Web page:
Brought to the United States by Alexander Lyman Holley, the Bessemer process blew air through molten iron to remove carbon. Now it was possible to convert molten pig iron into steel in just minutes. This led to the rise of large integrated steel mills, where all steps of the steel making process could be carried out in one location.

From 1880-1900, steel production in the US increased from 1.25 million tons to more than 10 million tons. By 1910, production had risen to over 24 million tons, making the US the largest steel producing country in the world. Large integrated coalmines were built throughout the Midwest, in Chicago, Gary, Cleveland, and Buffalo.

By the 1920s, the US produced 40 percent of the world’s iron and steel. Steel production fell during the Great Depression, but rose again during and after World War II, peaking in the 1940s and 1950s.

More recently, there has been a shift from large integrated steel mills to small mini-mills and specialty mills where new steel products are made by melting steel scraps.

Natural Resources in the Great Lakes Region

The Great Lakes region accounts for 60 percent of steel production in North America, due to the area’s rich natural resources. Iron ore deposits around Lake Superior, composed of banded iron formations (BIFs), are found in rocks in the shallow waters around the lake. These Lake Superior-type BIFs, formed between 2.7 and 1.8 billion years ago, have enormous continuity.

Other resources needed for steel production, such as coal and limestone, could be found in the region as well. The Great Lakes provided access to waterways essential for transporting raw materials to the iron and steel works and for delivering finished products.

The presence of all of these resources contributed to the growth of steel manufacturing in the Great Lakes region, making it into an ideal location for steel production.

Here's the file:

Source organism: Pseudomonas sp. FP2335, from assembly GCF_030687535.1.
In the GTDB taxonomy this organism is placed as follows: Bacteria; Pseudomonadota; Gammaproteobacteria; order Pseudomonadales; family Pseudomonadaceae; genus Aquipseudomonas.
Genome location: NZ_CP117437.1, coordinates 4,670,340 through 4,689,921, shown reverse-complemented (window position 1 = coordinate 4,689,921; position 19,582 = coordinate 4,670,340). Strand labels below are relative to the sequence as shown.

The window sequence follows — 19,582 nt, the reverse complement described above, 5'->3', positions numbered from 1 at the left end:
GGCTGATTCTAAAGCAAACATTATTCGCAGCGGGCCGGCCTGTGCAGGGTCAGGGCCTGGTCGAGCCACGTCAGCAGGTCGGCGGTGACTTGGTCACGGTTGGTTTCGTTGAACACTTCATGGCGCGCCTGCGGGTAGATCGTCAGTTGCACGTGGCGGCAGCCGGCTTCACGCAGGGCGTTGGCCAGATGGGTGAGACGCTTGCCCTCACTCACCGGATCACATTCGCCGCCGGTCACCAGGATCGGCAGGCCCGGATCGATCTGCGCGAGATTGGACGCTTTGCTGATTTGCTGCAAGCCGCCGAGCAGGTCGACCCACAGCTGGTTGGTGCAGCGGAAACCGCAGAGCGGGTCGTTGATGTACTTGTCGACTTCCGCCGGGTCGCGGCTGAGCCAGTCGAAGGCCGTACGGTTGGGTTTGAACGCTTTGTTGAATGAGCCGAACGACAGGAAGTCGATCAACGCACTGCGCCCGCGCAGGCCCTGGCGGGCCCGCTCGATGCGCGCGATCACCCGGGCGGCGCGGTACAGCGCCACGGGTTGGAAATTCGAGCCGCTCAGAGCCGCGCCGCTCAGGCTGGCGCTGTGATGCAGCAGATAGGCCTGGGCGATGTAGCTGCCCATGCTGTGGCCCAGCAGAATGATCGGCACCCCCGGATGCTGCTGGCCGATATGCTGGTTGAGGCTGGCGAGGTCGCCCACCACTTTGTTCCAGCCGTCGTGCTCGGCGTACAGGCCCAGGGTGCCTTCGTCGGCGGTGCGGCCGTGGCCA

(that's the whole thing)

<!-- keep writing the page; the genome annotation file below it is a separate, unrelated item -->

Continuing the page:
Impacts of Recent Tariffs on the American Steel Industry

President Donald Trump is planning to institute broad tariffs on steel and aluminum imports. These import taxes could result in lower profits for all companies that use these metals in their manufacturing processes, leading to higher prices for consumers, or a combination thereof. While the President’s plan calls for a 25 percent tariff on steel and a 10 percent tariff on aluminum, with no exemptions for any country, analysts say Trump’s proposal is sparse on details.

The Trump plan is designed to increase profits for U.S. metal manufacturers. However, analysts fear this could cause U.S. consumers of steel and aluminum to lose money, as U.S. metal makers would have increased pricing power with imported metals becoming more expensive. Additionally, aluminum costs are almost guaranteed to rise as virtually all of that metal is imported.

Scott Wine, CEO of Polaris Industries Inc., a manufacturer of snowmobiles and ATVs, says his company spends over $300 million per year on steel and aluminum. Wine says the tariffs would raise his company’s costs an estimated one percent, which he feels is manageable. However, Wine says Polaris would have to find a way to deal with the possible price increases from their domestic metal suppliers.

U.S. construction companies and automakers could be among the most impacted by the tariffs. In 2017, the U.S. construction industry accounted for approximately 40 percent of U.S. metal consumption and the auto sector accounted for just over 25 percent. However, U.S. Commerce Secretary Wilbur Ross said the effect of the tariffs would be trivial, pointing out that the one ton of steel used to make an average vehicle would have a minute impact on overall vehicle costs.

Sales or Profits?

Based on research conducted by consulting firm Ducker Worldwide, the typical American-made vehicle weighs roughly 1.9 tons, or 3,835 pounds. This breaks down to 54 percent steel and 11 percent aluminum. However, producing parts leads to waste, which raises costs further.

Overall, Ducker estimates U.S. carmakers consume 2,925 pounds of steel and 526 pounds of aluminum to build an average car. If these numbers bear out, automakers will need to offset the higher cost by raising prices, which could negatively impact sales, or accepting a lower profit margin. However, Joseph Amaturo, an analyst with Buckingham Research Group, states the Trump Administration’s new tariffs could add $300 per vehicle, which works out to roughly one percent, the same numbers cited by Wine and Secretary Ross.